Friday 29 November 2013


A few weeks ago I blogged about bankers and rhyming slang. I thought that might be the end of it, however I remember that about a year ago I was warned by a friend of mine in the banking industry that there was going to be yet another scandal. 

Surprise, surprise... he was right!

We had PPI mis-selling, endowments that failed to provide a nice little sum for retirement let alone meet outstanding mortgages, LIBOR interest rate rigging, pensions proving to be worthless, bonus and fat-cat retirement payments to people like Fred the Shred. And yet the buggers are still wallowing in our money and getting away with blatant theft, while claims management companies make money for doing nothing.

Go back and look at my previous blog before continuing to the latest (because it won't be the last) scam by these pillars of society.;postID=5473502840016773581;onPublishedMenu=posts;onClosedMenu=posts;postNum=2;src=postname

This week it was announced by a government sponsored committee no less, that RBS had been deliberately driving viable small companies to the wall, then seizing their assets and selling them for a massive profit.

A Kent hotelier took out a loan from Nat West (a sub of RBS) linked to a complex interst switching device that he didn't really understand. He was told by his bank manager not to worry and that everything was fine. The loan was in the small millions, but the hotelier was keeping up payments and his revitalised hotel was pretty well ready to open when with days to go Nat West called in the loan for no apparent reason. They wouldn't budge and the hotelier was told to put his business on the market. He had no option, but the amount he was told to ask was 25% of the valuation an estate agent had put on it, and well below the amount oustanding on the loan.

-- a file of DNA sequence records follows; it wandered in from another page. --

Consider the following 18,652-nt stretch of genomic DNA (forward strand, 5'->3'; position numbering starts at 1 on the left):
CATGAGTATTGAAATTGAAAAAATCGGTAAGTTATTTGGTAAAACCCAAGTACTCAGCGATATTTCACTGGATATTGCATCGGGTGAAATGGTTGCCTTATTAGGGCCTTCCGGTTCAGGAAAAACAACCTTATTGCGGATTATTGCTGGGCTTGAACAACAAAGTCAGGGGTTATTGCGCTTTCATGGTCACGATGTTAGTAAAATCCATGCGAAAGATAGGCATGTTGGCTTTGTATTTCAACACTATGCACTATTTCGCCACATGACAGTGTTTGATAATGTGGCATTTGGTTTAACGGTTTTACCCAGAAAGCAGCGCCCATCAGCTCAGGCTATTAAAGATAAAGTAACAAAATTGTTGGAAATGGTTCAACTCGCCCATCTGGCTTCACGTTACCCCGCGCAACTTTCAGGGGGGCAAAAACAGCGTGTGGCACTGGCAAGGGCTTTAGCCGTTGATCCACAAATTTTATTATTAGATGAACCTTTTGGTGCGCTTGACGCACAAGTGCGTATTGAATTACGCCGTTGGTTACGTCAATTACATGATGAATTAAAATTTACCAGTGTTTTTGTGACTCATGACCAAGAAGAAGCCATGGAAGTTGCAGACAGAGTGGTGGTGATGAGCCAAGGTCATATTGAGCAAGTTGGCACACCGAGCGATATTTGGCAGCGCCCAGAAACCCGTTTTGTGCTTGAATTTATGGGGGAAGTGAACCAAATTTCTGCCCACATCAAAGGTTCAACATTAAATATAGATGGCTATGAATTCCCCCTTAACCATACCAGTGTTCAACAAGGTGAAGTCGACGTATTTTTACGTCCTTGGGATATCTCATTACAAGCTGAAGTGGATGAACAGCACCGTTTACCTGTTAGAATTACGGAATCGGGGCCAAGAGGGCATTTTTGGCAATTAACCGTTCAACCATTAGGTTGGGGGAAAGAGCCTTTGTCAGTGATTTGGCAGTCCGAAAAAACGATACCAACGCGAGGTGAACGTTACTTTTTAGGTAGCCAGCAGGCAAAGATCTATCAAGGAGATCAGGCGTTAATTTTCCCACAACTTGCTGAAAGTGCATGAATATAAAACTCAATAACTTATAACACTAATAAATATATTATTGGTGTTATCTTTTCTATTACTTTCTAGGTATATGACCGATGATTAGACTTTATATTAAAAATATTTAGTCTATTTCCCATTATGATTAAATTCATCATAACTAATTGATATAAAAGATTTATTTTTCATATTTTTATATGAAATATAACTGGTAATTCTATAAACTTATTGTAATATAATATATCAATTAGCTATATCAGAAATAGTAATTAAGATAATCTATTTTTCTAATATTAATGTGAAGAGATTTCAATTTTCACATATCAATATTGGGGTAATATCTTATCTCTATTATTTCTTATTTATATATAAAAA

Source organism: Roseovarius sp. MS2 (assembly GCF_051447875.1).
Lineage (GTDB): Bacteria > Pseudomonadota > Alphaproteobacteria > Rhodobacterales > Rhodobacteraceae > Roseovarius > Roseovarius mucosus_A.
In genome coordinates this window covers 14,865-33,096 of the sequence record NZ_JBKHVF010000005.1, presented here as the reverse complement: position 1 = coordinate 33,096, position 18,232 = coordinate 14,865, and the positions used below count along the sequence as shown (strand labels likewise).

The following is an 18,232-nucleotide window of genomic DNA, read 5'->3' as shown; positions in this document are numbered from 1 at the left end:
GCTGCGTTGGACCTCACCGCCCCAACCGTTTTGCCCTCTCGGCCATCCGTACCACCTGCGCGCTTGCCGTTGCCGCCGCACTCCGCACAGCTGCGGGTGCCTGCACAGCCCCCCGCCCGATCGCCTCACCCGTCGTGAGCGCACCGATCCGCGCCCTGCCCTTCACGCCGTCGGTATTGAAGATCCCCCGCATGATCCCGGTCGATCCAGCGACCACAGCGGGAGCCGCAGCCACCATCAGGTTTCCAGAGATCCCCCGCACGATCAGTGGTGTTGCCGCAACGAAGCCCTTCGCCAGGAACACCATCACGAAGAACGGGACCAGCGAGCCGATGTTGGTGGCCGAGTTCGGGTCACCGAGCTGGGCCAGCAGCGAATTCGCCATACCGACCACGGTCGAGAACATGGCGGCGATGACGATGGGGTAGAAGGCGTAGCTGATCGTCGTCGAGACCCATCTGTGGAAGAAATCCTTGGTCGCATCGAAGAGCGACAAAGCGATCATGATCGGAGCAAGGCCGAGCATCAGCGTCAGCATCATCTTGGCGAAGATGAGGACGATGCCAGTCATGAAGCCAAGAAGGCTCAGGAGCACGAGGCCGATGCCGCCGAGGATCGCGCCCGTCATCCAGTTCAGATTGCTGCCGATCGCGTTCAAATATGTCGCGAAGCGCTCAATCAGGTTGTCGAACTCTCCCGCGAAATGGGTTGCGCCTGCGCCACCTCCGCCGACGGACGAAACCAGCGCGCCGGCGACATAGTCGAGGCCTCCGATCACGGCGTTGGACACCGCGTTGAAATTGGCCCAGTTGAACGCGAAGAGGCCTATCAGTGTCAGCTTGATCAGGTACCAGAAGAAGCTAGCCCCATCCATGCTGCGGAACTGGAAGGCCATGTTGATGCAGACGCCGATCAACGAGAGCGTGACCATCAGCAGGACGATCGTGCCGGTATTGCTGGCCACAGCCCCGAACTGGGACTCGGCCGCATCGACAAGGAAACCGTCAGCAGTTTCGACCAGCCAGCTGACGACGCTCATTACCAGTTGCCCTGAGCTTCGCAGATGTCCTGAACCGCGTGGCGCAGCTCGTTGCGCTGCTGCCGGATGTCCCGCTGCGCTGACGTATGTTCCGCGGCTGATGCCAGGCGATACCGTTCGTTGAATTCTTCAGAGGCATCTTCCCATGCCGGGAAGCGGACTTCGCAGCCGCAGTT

Eventually the hotelier had to accept an offer from a property company that was even lower, meaning that to clear the loan he not only lost his viable hotel business, but his home and everything he'd established in his lifetime. He also lost his wife to cancer (who can prove a link!)  and now supports his kids working as a labourer.

And the property company that bought his business? 
You guessed... it was a subsidiary of RBS.

Is this legal? .... Seemingly. 
Is it really theft? .... Bet your boots
Should those responsible be brought to account? .... Oh, yes!
Will they be brought to account? .... Probably not. Big payoffs and a pension probably.
Will the government do anything? .... Words and more words.
We own RBS. Will we have a say? .... Silly question.
Will the hotelier be compensated? .... Nowhere near enough, if at all.
Are other banks doing the same? .... Another silly question.

Lloyds Bank was initially a small family of sober individuals who looked after the farmers' market money when they took their cattle to Alsford in Hampshire once a year. They travelled with the farmers but never touched drink and were totally trusted. It was eventually agreed that instead of walking with the farmers carrying the money, the Lloyds family would stay in Alsford in a fortified house and keep the money in the reinforced basement where farmers could come and get it whenever they needed it. Everyone knew it was safe and the Lloyds family was paid a fee by each farmer.

Everyone was happy... until the bankers became too powerful and believed they were more important than their clients.

Grandmas are famous for keeping their money under the matress. Suddenly that doesn't seem so stupid. If I had any money left I'd probably do the same!

What's the next scam, guys?

Blog on, Dudes!